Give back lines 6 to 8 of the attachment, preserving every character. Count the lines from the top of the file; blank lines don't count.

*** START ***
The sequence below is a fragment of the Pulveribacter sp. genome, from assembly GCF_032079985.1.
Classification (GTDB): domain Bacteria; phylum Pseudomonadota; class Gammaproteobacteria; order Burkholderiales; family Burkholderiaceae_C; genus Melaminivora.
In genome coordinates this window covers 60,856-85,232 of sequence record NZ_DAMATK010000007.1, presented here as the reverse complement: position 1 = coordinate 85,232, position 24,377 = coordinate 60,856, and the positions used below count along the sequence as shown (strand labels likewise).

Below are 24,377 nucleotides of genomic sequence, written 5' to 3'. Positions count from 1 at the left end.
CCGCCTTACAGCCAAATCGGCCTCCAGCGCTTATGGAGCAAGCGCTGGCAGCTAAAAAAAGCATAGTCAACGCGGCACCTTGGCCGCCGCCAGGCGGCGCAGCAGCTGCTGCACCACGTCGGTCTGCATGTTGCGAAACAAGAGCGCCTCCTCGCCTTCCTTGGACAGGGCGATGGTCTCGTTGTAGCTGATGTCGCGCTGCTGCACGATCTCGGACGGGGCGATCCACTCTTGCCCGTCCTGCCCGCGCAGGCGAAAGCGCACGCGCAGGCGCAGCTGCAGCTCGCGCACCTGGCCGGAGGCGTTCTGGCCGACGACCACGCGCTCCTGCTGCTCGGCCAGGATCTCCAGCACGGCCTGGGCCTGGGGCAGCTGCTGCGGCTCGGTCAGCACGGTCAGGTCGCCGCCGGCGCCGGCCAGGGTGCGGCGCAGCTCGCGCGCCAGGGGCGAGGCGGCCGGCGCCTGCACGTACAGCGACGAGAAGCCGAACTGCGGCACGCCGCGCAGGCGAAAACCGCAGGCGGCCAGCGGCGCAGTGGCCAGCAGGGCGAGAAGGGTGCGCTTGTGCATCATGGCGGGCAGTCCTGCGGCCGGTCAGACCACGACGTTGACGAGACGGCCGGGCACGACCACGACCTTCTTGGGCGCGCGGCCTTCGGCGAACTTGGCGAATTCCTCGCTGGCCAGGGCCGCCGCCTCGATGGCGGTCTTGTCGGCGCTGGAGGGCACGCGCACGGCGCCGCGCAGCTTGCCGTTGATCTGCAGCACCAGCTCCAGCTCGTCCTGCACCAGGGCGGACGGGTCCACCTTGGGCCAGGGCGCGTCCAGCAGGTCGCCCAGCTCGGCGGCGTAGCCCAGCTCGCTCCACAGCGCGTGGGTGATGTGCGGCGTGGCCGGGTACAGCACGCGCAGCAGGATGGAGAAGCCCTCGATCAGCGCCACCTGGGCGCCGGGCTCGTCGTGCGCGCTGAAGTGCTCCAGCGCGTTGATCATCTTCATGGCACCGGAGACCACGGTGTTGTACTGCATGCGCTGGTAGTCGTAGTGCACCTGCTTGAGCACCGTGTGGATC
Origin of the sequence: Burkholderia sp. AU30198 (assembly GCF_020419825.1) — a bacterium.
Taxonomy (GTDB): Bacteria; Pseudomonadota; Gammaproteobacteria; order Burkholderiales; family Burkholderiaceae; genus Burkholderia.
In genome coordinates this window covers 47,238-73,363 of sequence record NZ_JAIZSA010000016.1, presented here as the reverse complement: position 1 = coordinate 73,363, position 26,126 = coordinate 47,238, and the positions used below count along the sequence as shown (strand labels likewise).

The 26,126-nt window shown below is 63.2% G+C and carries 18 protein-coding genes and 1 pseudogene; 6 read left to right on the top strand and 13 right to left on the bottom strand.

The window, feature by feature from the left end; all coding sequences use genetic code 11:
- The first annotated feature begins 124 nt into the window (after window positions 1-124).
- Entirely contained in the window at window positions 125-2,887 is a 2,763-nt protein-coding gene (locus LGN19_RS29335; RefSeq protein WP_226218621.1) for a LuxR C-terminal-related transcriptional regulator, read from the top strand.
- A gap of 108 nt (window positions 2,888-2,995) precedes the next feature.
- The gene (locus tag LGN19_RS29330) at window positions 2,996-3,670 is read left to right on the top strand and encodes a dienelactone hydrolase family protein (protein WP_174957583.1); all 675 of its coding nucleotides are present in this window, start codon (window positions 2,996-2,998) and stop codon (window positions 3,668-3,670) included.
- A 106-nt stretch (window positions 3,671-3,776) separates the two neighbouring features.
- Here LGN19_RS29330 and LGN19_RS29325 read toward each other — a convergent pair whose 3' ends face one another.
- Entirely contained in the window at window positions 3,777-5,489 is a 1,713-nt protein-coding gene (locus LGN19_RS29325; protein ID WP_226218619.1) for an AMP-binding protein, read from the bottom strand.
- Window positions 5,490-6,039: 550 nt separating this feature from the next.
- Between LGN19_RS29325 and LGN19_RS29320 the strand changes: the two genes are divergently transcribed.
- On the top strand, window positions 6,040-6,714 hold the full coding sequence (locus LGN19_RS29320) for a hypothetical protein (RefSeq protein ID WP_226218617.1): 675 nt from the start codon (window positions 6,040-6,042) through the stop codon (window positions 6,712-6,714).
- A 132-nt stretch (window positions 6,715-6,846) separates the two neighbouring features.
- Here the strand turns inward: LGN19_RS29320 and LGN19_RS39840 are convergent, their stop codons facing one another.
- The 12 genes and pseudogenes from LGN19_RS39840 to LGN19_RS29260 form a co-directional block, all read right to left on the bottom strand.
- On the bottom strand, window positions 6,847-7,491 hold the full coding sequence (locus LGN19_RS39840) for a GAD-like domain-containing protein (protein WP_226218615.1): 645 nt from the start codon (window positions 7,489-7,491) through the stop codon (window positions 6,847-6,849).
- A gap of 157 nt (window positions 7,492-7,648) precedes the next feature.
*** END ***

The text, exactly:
Origin of the sequence: Burkholderia sp. AU30198 (assembly GCF_020419825.1) — a bacterium.
Taxonomy (GTDB): Bacteria; Pseudomonadota; Gammaproteobacteria; order Burkholderiales; family Burkholderiaceae; genus Burkholderia.
In genome coordinates this window covers 47,238-73,363 of sequence record NZ_JAIZSA010000016.1, presented here as the reverse complement: position 1 = coordinate 73,363, position 26,126 = coordinate 47,238, and the positions used below count along the sequence as shown (strand labels likewise).